The 11 Foods You Eat In Your Diet That Trigger Migraines will be discussed after we understand what migraine Is. – Migraine is a common and debilitating neurological disorder that affects millions of people worldwide. It is characterized by intense, throbbing headaches that can last for hours or even days. Migraine headaches are often accompanied by other symptoms such as nausea, vomiting, sensitivity to light and sound, and dizziness.
There are many different types of migraine, but they can be broadly divided into two main categories: aura migraines and non-aura migraines. Aura migraines are characterized by neurological symptoms that occur before the headache, such as flashing lights, blind spots, or tingling in the arms or legs. Non-aura migraines do not have any neurological symptoms before the headache.
There are a number of different factors that can trigger migraine headaches, including stress, lack of sleep, hormonal changes, and certain foods. Some of the most common food triggers for migraine include:
Alcohol, especially red wine Alcohol is a vasodilator, which means that it widens blood vessels. This can trigger migraines in people who are sensitive to changes in blood flow. Red wine is particularly high in compounds called tyramines, and histamine, which have been linked to migraine headaches. Tyramine is a breakdown product of amino acids that can cause blood vessels to constrict, while histamine is a neurotransmitter that can trigger migraines in some people.
Caffeine is a stimulant that can constrict blood vessels. This can trigger migraines in people who are sensitive to changes in blood flow. Caffeine withdrawal can also trigger migraines. Study has shown that consuming excessive amounts of caffeine can trigger migraines. However, moderate caffeine consumption is generally safe.
3. Citrus fruits
Citrus fruits, such as limes, lemons, and oranges, contain high levels of histamine and tyramine, which can trigger migraines in some people. Histamine is a neurotransmitter that can cause blood vessels to constrict, while tyramine can break down into histamine in the body.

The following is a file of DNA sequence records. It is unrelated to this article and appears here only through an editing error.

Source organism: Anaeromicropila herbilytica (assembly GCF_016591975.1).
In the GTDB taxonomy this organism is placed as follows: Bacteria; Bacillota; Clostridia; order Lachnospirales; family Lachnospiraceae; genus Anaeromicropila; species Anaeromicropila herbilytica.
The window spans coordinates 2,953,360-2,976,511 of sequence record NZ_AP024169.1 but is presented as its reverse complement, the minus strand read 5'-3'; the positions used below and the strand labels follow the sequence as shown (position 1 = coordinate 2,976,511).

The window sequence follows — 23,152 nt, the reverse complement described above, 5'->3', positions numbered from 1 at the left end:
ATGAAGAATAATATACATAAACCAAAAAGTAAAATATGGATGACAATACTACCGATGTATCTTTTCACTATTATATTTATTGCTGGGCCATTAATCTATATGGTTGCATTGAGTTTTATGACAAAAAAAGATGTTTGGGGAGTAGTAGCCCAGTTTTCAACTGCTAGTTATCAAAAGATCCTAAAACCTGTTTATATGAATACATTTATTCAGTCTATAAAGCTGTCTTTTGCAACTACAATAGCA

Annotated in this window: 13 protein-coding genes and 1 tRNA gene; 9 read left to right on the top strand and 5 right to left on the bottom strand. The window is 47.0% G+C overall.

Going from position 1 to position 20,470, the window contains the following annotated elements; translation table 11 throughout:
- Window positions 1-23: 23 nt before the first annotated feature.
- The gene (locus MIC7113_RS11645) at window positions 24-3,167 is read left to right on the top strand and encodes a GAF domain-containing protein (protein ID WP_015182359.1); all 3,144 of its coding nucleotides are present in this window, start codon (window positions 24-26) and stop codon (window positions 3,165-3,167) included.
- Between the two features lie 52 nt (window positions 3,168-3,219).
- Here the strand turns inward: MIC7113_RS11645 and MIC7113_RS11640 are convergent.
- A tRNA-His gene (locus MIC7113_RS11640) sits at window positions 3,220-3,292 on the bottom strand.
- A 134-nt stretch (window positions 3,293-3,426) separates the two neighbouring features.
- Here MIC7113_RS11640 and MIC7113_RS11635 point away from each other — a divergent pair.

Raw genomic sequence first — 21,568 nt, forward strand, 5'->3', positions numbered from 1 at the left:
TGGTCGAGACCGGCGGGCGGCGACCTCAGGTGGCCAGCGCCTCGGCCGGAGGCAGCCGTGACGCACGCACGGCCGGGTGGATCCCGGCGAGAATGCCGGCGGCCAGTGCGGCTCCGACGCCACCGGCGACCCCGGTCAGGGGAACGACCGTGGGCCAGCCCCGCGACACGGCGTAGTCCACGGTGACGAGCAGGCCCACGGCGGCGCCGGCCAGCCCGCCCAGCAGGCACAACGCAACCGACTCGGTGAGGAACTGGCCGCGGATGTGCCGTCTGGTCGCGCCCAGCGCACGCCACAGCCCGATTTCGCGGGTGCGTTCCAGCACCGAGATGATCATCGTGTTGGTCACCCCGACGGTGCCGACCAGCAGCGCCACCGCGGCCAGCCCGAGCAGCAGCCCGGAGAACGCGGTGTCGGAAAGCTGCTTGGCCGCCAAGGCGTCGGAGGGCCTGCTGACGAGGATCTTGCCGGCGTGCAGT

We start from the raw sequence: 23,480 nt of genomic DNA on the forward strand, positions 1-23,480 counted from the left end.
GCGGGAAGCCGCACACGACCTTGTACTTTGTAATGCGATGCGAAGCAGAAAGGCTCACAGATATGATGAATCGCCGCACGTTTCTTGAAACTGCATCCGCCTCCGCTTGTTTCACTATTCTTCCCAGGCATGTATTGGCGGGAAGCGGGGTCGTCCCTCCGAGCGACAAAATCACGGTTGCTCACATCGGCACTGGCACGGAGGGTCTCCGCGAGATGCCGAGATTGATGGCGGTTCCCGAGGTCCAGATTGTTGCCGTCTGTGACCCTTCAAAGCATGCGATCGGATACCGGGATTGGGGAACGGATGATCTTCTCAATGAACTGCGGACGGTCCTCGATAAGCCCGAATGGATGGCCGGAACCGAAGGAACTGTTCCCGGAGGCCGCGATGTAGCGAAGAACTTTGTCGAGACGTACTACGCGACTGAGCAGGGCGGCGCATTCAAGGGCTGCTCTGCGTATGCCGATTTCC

Not all cheeses are migraine triggers. Aged cheeses, such as cheddar, Swiss, and Parmesan, contain histamine, which can trigger migraines in some people. However, other cheeses, such as mozzarella and cheddar, are generally safe.
Monosodium glutamate (MSG) is a flavor enhancer that is found in many processed foods and seasonings. Studies have shown that MSG can trigger migraines in some people. MSG can bind to glutamate receptors in the brain, which can lead to the activation of pain pathways.
6. Peanuts, almonds, and nuts
Peanuts, almonds, and other nuts contain high levels of tyramine, which can trigger migraines in some people. Tyramine can break down into histamine in the body, which can cause blood vessels to constrict and trigger migraines.
About 20% of people who experience migraines report chocolate as a trigger. Chocolate contains caffeine and tyramine, which can both trigger migraines. Chocolate also contains phenylethylamine, which is an amine that can cause blood vessels to constrict.
8. Processed meats
Processed meats, such as ham, sausage, and bacon, contain nitrites and nitrates, which are commonly reported to trigger migraines. Nitrites and nitrates can break down into nitric oxide in the body, which can cause blood vessels to dilate. This dilation can trigger migraines in some people.
9. Artificial sweeteners
Artificial sweeteners, such as aspartame, are found in many diet sodas and other processed foods. One study showed that artificial sweeteners can trigger migraines in some people. Artificial sweeteners can bind to glutamate receptors in the brain, which can lead to the activation of pain pathways.
Yeast is a type of fungus that is found in bread, beer, and wine. Yeast contains high levels of histamine, which can trigger migraines in some people. Histamine is a neurotransmitter that can cause blood vessels to constrict.
11. Other potential migraine triggers
Onions, garlic, pizza, potato chips, and avocados have also been reported to trigger migraines in some people. The exact mechanisms by which these foods trigger migraines are not fully understood, but it is thought that they may contain substances that can cause changes in blood flow, inflammation, or brain activity.
It is important to note that not everyone who has migraines will be triggered by the same foods. The best way to identify your food triggers is to keep a food diary and track what you eat and drink before and after a migraine attack. If you suspect that a particular food may be triggering your migraines, you can try eliminating it from your diet for a few weeks to see if your symptoms improve.
Here are tips for avoiding migraine triggers:
- Eat a regular and healthy diet.
- Get enough sleep.
- Manage stress.
- Stay hydrated.
- Avoid alcohol and caffeine.
Other types of migraines